Shot Falklands veteran Steve Tuffen describes recovery
When paratrooper Steve Tuffen was lying on the ground after being shot twice in the head during the Falklands Conflict, he was not expected to survive.
Then aged 18, the soldier was injured during the battle of Goose Green in 1982.
He had to wait four hours for help because he was too close to the enemy and too exposed for any rescue attempt to be made.
His wounds were so severe, medics who came to his aid described his shattered skull as like a boiled egg that had been hit with a spoon.
But the fact that he had already lived for an hour meant he had a slim chance of survival.
Now 48, the former soldier has been recounting his experiences in the run-up to the 30th anniversary on Monday of the start of the Falklands War.
Recalling his rescue, he said: "They actually took my helmet off and the brains fell down the back of my neck, so yes, I'm a lucky guy.
"Then again you have to just adjust and adapt to these things afterwards."
Mr Tuffen was brought back to the UK where he had a series of operations that partially restored his sight, but he is still registered blind.
He said: "The first time I realised there was a major problem was after the operation in the Maudsley Hospital and I saw raindrops for the first time.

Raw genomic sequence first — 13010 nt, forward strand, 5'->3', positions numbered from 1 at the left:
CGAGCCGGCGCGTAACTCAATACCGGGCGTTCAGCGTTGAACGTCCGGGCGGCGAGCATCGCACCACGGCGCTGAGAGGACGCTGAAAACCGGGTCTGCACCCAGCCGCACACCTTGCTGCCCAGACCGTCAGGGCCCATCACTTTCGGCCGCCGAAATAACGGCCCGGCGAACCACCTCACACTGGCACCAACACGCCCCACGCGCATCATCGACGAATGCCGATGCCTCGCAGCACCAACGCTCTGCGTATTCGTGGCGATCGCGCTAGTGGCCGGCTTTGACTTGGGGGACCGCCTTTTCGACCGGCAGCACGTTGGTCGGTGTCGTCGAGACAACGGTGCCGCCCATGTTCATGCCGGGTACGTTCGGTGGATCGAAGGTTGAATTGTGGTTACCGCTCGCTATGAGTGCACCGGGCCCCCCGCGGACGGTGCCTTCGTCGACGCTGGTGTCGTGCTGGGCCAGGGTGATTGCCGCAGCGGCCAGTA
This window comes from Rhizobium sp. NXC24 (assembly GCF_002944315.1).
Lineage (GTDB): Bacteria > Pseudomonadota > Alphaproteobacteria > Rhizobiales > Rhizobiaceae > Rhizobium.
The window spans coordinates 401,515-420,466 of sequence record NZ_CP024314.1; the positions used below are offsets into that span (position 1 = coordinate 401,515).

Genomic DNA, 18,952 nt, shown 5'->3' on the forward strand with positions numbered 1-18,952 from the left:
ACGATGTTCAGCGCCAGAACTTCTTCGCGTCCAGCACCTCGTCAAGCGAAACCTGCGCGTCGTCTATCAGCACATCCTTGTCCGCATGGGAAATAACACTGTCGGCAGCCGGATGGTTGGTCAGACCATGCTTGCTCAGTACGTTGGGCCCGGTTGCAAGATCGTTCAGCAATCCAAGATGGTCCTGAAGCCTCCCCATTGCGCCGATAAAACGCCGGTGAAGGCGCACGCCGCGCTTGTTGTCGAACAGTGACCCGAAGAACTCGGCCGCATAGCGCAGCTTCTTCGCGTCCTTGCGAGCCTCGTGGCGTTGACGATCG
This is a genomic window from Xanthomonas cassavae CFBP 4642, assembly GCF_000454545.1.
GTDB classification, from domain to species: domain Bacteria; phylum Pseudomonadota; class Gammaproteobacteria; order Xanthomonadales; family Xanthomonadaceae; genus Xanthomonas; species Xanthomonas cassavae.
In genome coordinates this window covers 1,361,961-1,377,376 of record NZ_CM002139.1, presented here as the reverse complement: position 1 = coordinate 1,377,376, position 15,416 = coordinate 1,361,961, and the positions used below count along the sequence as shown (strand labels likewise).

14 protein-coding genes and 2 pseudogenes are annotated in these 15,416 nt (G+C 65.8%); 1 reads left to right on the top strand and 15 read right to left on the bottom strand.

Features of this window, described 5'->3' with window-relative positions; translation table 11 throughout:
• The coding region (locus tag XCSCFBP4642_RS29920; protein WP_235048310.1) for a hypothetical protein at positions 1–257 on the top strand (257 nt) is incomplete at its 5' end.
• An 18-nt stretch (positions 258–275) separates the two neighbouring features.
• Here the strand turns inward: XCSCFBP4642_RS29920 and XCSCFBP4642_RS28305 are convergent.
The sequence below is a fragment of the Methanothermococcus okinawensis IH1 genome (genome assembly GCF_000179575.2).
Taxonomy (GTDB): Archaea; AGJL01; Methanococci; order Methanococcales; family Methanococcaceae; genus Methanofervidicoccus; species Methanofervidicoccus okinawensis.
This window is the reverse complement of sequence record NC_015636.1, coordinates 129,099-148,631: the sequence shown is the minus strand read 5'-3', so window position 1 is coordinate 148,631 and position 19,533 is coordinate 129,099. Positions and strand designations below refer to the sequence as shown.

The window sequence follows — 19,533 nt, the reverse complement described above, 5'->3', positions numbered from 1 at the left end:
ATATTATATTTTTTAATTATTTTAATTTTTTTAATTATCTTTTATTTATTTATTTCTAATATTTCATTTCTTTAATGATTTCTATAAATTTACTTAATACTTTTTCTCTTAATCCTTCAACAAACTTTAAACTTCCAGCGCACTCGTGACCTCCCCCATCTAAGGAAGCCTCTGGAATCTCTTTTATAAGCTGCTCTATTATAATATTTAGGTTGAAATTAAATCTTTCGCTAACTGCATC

"People must have thought I was mad, I was saying 'I can see raindrops'.
"That was quite an experience. It's only afterwards you realise how ill you have been.
"At the time your body just concentrates on getting better."
And he said at one stage he did not even realise he had a head wound.
He said: "I went to scratch my head and there was no skull there."
The ex-soldier has rebuilt his life and is now a married father-of-two, living and working in Herne Bay.
He still remembers the soldiers he trained with who did not survive.
Mr Tuffen, who served with the Second Parachute Regiment, said: "Three of the guys that I trained with went to 3 Para and they were all killed. Two of them were 17 and one of the guys was 18 - killed on his 18th birthday."
He still insists that becoming a soldier was the only thing he ever wanted to do.
"The Army was all I ever wanted to do from being a very small boy," he said.
"I achieved my dream."